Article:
Law under registered and unregistered land

Property law is also called land law.

Proprietary Right is the first thing you want to perceive. It is the authority that is assigned to the land, not to the landlord. This authority is very important.

Proprietary Right, when it is attached to the land, is related to the events like property transfer, sale of the property, or a conveyance.

If the buyer purchases the property with reasonable reliance, the landlord’s authority will be transferred to the buyer without any issue.

Personal Right is the opposite of the Proprietary Right. It is established within its current owner or subsistent.

Land Law or we can say Proprietary Right surrounds property Law.

Proprietary law subsists either as estates (Proprietorship of Land) or interests (Authority enjoyed over others land), it could be either legal or equitable.

Legal estates can exist as freehold or leasehold. Legal Interests are easement, mortgages, Rights of Entry. They may be legal, but no in every situation. It all depends on the court’s decision.

The thing that doesn’t fall under these categories becomes equitable.

Land may have both a legal owner and an equitable owner, and such situations occur by way of a trust instrument.

Property law is considered of its before the 1925 law of Property Act and after the enactment of the 1925 Act so relating with the period before 1925, a Legal Instrument binds people if it is appropriately created and an Equitable Interest holds together everyone except people who don’t have Actual Notice, Constructive Notice, and Imputed Notice.

Statutes

For unregistered lands, there are two main Acts for it.

  1. Land Charges Act 1972 shortened as LCA 1975
  2. Law of Property Act 1925 shortened as LPA 1925

For registered lands, the Acts are

  1. Law of Property Act 1972 shortened as LPA 1925
  2. Land Registration Act 2002 shortened as LRA 2002

These are some important property acts tobe considered.

Unregistered Land

The title of the particular land will not be filed in the Land Registry. There is a contradistinction between legal and equitable rights which is significant.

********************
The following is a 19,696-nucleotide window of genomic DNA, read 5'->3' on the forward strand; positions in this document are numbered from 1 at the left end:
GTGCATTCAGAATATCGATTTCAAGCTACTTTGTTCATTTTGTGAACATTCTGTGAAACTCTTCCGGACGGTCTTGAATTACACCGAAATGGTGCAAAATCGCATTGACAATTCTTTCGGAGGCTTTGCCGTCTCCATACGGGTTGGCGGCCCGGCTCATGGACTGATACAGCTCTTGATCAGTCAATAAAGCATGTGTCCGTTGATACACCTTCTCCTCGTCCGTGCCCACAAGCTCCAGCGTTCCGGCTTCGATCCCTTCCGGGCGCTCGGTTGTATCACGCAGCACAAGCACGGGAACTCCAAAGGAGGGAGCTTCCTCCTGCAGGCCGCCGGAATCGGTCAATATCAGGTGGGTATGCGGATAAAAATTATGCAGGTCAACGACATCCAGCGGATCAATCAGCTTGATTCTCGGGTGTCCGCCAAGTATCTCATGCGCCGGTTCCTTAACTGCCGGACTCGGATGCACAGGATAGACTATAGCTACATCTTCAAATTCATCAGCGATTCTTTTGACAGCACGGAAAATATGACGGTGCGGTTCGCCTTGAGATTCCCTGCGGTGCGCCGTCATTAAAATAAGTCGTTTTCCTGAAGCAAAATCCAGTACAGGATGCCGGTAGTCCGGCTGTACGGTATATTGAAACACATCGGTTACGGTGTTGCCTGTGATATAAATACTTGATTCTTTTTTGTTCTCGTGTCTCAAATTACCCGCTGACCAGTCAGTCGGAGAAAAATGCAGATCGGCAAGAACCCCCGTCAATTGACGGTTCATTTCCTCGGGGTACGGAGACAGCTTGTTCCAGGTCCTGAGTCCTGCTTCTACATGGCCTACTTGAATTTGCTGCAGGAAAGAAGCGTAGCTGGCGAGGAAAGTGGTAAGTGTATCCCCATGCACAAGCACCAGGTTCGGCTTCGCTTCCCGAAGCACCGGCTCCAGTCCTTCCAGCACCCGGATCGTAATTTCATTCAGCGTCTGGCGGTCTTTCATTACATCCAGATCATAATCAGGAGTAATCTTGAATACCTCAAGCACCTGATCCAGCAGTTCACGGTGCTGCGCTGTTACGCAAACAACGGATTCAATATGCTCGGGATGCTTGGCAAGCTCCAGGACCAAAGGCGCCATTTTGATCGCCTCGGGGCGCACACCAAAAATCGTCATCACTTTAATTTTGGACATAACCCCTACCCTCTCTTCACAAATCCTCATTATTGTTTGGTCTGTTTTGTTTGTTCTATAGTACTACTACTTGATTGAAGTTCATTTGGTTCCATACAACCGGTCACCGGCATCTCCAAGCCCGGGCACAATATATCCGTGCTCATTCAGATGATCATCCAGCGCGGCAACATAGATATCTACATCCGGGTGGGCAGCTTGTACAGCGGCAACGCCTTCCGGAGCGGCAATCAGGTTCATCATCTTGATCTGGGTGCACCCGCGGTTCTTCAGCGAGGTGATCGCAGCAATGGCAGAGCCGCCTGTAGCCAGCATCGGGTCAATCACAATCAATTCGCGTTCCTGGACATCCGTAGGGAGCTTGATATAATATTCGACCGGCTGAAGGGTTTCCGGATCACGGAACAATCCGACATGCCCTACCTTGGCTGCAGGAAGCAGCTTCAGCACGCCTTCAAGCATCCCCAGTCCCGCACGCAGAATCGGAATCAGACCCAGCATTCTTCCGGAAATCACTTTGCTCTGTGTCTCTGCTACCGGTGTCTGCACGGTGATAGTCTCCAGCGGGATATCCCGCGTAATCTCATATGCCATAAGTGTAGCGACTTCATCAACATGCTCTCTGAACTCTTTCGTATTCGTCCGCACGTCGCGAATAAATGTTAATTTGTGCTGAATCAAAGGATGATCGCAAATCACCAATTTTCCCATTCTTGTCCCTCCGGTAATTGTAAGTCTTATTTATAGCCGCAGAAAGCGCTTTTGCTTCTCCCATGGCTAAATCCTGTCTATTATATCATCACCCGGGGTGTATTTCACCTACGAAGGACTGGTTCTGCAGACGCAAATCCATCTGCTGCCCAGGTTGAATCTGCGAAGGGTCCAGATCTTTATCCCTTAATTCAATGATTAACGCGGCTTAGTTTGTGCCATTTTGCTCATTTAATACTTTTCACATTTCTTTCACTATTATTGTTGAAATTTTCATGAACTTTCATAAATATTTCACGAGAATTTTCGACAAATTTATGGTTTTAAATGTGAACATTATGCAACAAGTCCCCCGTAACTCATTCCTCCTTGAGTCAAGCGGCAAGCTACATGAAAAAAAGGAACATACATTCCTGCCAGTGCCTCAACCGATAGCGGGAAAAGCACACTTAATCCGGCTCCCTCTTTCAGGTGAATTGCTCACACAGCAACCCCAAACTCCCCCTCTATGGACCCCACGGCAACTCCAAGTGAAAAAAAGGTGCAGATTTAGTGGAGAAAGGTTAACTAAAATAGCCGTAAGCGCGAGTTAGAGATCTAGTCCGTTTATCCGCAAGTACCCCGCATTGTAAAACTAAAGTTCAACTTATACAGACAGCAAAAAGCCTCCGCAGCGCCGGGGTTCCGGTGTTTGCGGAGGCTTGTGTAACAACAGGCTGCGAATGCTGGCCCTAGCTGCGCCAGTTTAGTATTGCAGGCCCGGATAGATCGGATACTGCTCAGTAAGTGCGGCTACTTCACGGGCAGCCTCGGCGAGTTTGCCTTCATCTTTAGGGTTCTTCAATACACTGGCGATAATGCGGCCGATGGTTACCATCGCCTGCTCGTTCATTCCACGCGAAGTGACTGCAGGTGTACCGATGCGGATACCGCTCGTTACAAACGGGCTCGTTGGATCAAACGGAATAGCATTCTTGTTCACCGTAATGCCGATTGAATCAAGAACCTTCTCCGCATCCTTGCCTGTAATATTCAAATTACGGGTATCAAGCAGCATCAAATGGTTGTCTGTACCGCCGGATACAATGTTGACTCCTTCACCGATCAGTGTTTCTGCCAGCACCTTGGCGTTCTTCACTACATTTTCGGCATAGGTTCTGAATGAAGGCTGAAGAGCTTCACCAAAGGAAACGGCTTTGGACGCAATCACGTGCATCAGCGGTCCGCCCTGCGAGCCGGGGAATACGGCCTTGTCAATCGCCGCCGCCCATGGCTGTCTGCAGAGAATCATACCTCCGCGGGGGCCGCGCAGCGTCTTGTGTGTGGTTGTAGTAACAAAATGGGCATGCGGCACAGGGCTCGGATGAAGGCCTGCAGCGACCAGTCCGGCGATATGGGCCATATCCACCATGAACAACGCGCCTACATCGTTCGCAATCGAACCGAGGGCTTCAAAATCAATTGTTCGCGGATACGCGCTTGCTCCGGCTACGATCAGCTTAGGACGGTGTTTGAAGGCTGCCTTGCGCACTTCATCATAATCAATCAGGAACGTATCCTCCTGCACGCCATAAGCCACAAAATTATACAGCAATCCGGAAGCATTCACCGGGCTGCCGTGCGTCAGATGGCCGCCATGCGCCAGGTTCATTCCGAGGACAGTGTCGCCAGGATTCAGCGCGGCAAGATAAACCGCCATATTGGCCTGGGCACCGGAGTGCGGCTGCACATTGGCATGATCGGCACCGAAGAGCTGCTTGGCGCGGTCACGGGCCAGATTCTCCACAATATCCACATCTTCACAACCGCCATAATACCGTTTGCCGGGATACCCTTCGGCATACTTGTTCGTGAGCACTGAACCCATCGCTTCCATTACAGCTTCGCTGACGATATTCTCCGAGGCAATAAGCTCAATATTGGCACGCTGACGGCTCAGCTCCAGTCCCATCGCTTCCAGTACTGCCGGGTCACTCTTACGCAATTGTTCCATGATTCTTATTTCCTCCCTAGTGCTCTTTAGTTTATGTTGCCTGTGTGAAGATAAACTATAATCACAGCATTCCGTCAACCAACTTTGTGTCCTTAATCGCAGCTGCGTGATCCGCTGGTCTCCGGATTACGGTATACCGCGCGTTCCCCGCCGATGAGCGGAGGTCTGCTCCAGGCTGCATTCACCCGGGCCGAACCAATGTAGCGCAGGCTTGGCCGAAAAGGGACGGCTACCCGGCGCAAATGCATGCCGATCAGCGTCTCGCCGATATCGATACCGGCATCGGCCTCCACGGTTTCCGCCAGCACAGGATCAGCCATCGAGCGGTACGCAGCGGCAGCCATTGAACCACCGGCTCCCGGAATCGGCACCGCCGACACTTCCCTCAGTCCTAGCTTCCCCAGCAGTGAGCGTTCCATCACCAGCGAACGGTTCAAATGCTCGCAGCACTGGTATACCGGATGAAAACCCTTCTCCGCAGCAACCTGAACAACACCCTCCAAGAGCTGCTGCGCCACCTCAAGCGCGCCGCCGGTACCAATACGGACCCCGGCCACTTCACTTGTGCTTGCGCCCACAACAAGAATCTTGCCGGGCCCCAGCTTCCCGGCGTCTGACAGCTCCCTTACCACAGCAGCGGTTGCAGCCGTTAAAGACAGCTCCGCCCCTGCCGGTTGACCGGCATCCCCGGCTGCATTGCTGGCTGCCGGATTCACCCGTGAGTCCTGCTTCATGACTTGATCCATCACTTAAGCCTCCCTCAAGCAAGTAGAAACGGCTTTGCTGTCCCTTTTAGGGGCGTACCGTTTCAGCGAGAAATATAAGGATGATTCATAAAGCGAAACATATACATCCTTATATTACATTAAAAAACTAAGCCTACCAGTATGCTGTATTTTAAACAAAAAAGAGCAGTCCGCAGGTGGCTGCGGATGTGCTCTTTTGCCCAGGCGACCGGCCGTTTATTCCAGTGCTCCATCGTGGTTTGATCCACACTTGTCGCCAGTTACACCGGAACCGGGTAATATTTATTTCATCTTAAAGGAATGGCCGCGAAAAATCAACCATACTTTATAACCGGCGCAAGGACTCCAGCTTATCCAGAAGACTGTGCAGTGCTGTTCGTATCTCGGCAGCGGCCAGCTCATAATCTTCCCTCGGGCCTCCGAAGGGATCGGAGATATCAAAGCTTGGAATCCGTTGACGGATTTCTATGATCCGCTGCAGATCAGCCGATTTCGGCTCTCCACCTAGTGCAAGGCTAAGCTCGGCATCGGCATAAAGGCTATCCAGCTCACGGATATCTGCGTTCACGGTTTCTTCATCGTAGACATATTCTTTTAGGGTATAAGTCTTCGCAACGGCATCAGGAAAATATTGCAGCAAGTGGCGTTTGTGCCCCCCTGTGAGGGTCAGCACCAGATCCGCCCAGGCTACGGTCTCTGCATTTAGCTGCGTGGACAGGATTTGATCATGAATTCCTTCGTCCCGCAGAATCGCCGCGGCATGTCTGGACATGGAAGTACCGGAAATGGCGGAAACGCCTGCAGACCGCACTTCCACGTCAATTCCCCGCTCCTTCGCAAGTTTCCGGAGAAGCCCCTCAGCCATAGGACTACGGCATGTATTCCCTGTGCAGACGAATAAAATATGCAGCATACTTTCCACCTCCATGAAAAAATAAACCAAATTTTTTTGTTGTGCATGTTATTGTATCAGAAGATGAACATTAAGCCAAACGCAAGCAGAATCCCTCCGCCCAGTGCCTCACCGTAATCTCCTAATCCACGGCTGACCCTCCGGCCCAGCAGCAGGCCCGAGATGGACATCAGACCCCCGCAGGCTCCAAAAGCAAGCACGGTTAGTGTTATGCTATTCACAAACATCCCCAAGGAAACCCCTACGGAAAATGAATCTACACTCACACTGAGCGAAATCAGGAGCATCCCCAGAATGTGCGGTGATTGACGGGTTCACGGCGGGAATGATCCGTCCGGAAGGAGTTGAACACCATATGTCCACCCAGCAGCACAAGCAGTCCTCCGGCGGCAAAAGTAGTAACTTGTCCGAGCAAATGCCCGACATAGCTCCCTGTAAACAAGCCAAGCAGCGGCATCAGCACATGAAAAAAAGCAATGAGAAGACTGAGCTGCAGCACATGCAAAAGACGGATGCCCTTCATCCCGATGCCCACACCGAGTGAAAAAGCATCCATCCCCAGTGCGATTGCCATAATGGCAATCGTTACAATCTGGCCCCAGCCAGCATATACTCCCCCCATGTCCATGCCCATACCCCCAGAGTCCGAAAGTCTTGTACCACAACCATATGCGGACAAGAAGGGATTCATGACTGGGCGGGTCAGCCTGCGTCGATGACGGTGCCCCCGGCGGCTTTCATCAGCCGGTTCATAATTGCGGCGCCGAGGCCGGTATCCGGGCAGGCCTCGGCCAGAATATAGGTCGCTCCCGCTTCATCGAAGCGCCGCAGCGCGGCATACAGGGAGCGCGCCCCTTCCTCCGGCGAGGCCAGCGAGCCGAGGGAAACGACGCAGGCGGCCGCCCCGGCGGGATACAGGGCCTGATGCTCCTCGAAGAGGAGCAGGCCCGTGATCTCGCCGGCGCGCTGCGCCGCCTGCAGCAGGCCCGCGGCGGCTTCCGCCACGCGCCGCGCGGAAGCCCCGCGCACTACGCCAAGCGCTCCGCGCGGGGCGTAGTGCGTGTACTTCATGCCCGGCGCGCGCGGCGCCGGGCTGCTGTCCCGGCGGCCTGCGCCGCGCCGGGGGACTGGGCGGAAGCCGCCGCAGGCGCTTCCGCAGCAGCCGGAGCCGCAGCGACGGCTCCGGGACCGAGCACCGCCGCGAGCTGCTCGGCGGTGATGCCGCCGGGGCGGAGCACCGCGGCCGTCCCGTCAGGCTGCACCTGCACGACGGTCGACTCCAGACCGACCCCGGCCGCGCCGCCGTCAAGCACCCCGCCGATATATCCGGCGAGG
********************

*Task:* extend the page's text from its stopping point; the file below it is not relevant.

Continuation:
Legislation prefers all the land to be filed. Unregistered land can cause lots of problem mainly while conveyancing of land which means trade or passing on of the land. It is always better to file the unregistered land.

When such land is being traded or passed on to someone else, the registration will automatically take place.

Rights affected unregistered land

The title or the proprietorship of the land is found in superannuated title documents when it comes to registered land, the title or proprietorship will be noticed in the land registry.

The other authorities which others can enjoy over the unregistered land, it is noticed in the land registry charges under LCA of 1972.

When filing a person’s interest within the land charges registry, it provides intimation to the entire world

Rules related to unregistered land

If there is a legal authority, there is no alternative, everyone is confined to it.

When it comes to equitable rights, it must be either filed in the Land Charges Registry or over reachable or overreached or there must be an existing doctrine of notice applicable.

There are some rights that cannot be registered under the land charges register that’s why equitable rights exist as over reachable right or a doctrine of notice. Those rights that cannot be filed within the Land Charges Register can be or may not be overreached.

Authorities that are not filed may be comprised in the cost price can be cancelled.

This is concerned only if the authority has a cost value which means it cannot be something that cannot be perceptible have contemplation for or some financial importance to.